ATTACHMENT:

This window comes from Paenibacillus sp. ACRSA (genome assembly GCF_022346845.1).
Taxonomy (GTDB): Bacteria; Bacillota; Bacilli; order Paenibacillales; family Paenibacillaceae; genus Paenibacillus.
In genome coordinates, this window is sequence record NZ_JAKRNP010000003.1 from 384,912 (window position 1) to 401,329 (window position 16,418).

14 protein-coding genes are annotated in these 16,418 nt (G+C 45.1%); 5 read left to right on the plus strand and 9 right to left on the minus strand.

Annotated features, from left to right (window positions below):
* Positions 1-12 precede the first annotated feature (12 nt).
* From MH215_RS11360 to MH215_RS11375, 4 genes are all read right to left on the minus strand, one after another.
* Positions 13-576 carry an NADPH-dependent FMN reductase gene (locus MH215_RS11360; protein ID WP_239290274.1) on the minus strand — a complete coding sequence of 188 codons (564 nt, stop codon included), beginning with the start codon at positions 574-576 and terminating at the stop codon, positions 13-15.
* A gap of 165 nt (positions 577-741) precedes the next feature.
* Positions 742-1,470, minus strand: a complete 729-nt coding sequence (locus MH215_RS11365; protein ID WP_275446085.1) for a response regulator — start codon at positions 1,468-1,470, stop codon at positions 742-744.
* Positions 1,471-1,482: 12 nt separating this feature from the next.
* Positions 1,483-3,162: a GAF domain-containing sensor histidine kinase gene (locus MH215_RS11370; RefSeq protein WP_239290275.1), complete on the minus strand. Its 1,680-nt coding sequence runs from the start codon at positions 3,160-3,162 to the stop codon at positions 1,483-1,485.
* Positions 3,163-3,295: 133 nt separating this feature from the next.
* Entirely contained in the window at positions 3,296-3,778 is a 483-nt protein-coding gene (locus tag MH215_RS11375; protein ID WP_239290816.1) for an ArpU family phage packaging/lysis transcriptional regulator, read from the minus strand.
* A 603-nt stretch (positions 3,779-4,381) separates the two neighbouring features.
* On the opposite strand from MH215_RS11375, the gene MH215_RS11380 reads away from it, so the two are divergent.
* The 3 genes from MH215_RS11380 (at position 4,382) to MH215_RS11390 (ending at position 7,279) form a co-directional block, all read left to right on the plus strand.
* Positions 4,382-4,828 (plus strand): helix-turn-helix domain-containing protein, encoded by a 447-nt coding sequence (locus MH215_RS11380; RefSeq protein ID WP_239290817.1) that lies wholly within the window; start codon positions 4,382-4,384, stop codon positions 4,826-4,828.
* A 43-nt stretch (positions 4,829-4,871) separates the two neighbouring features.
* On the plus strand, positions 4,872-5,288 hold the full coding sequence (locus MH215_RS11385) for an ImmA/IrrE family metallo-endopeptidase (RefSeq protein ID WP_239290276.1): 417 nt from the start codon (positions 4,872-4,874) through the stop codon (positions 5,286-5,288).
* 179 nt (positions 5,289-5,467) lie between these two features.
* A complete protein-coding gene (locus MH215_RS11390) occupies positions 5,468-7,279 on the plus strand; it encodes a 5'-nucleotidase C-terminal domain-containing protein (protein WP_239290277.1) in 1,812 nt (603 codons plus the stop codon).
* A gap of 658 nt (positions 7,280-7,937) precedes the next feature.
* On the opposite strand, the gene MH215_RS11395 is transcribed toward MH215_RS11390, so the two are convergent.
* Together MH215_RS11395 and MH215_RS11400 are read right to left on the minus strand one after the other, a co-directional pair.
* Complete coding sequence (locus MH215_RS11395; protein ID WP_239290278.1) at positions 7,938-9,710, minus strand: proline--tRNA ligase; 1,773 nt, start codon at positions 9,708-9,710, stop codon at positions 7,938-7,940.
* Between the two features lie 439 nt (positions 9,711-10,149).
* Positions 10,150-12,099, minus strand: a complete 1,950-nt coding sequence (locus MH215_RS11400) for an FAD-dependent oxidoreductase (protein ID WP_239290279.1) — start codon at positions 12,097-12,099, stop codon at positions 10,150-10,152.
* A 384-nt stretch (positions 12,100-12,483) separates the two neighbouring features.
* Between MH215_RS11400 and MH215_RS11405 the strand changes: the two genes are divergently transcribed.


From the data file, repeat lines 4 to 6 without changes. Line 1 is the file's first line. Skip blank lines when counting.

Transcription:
14 protein-coding genes are annotated in these 16,418 nt (G+C 45.1%); 5 read left to right on the plus strand and 9 right to left on the minus strand.

Annotated features, from left to right (window positions below):
* Positions 1-12 precede the first annotated feature (12 nt).